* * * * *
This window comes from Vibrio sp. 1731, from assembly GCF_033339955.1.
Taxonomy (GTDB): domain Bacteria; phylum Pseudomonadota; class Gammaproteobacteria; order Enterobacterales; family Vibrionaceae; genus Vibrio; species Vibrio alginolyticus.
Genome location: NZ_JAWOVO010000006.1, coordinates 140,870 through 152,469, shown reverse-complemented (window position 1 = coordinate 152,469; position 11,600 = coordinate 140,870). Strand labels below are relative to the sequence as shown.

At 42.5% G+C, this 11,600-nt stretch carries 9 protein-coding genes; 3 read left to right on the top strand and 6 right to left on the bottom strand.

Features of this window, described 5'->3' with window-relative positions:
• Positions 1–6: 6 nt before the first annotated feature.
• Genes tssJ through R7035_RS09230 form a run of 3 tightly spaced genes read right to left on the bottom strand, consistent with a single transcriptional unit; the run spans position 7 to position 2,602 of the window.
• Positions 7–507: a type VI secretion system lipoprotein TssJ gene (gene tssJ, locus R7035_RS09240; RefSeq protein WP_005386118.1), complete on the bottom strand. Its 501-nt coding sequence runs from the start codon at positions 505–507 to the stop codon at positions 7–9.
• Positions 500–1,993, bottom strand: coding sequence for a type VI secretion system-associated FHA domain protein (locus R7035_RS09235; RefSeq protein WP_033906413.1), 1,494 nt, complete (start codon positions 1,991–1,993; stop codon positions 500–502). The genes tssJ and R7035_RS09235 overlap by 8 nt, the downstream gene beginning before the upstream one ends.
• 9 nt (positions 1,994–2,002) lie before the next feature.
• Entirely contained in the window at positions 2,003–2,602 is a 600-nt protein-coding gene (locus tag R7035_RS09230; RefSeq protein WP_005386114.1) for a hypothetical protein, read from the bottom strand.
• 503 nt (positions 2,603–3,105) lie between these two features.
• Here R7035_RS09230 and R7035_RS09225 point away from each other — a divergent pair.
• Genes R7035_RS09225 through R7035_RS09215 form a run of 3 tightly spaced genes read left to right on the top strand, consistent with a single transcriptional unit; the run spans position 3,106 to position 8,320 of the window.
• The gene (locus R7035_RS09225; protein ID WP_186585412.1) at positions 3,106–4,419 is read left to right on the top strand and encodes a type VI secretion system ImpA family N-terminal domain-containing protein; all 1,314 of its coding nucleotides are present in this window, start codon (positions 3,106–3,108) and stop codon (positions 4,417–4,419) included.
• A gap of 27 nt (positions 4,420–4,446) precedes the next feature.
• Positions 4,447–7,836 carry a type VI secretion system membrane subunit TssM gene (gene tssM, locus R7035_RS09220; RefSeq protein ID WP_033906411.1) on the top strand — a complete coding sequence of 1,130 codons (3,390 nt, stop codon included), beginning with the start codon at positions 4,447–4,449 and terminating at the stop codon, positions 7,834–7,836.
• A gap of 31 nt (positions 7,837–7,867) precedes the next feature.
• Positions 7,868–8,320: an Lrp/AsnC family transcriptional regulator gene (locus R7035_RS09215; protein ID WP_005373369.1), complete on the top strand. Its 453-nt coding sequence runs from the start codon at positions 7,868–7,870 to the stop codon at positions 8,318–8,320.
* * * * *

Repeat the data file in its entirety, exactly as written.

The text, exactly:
This window comes from Vibrio sp. 1731, from assembly GCF_033339955.1.
Taxonomy (GTDB): domain Bacteria; phylum Pseudomonadota; class Gammaproteobacteria; order Enterobacterales; family Vibrionaceae; genus Vibrio; species Vibrio alginolyticus.
Genome location: NZ_JAWOVO010000006.1, coordinates 140,870 through 152,469, shown reverse-complemented (window position 1 = coordinate 152,469; position 11,600 = coordinate 140,870). Strand labels below are relative to the sequence as shown.

At 42.5% G+C, this 11,600-nt stretch carries 9 protein-coding genes; 3 read left to right on the top strand and 6 right to left on the bottom strand.

Features of this window, described 5'->3' with window-relative positions:
• Positions 1–6: 6 nt before the first annotated feature.
• Genes tssJ through R7035_RS09230 form a run of 3 tightly spaced genes read right to left on the bottom strand, consistent with a single transcriptional unit; the run spans position 7 to position 2,602 of the window.
• Positions 7–507: a type VI secretion system lipoprotein TssJ gene (gene tssJ, locus R7035_RS09240; RefSeq protein WP_005386118.1), complete on the bottom strand. Its 501-nt coding sequence runs from the start codon at positions 505–507 to the stop codon at positions 7–9.
• Positions 500–1,993, bottom strand: coding sequence for a type VI secretion system-associated FHA domain protein (locus R7035_RS09235; RefSeq protein WP_033906413.1), 1,494 nt, complete (start codon positions 1,991–1,993; stop codon positions 500–502). The genes tssJ and R7035_RS09235 overlap by 8 nt, the downstream gene beginning before the upstream one ends.
• 9 nt (positions 1,994–2,002) lie before the next feature.
• Entirely contained in the window at positions 2,003–2,602 is a 600-nt protein-coding gene (locus tag R7035_RS09230; RefSeq protein WP_005386114.1) for a hypothetical protein, read from the bottom strand.
• 503 nt (positions 2,603–3,105) lie between these two features.
• Here R7035_RS09230 and R7035_RS09225 point away from each other — a divergent pair.
• Genes R7035_RS09225 through R7035_RS09215 form a run of 3 tightly spaced genes read left to right on the top strand, consistent with a single transcriptional unit; the run spans position 3,106 to position 8,320 of the window.
• The gene (locus R7035_RS09225; protein ID WP_186585412.1) at positions 3,106–4,419 is read left to right on the top strand and encodes a type VI secretion system ImpA family N-terminal domain-containing protein; all 1,314 of its coding nucleotides are present in this window, start codon (positions 3,106–3,108) and stop codon (positions 4,417–4,419) included.
• A gap of 27 nt (positions 4,420–4,446) precedes the next feature.
• Positions 4,447–7,836 carry a type VI secretion system membrane subunit TssM gene (gene tssM, locus R7035_RS09220; RefSeq protein ID WP_033906411.1) on the top strand — a complete coding sequence of 1,130 codons (3,390 nt, stop codon included), beginning with the start codon at positions 4,447–4,449 and terminating at the stop codon, positions 7,834–7,836.
• A gap of 31 nt (positions 7,837–7,867) precedes the next feature.
• Positions 7,868–8,320: an Lrp/AsnC family transcriptional regulator gene (locus R7035_RS09215; protein ID WP_005373369.1), complete on the top strand. Its 453-nt coding sequence runs from the start codon at positions 7,868–7,870 to the stop codon at positions 8,318–8,320.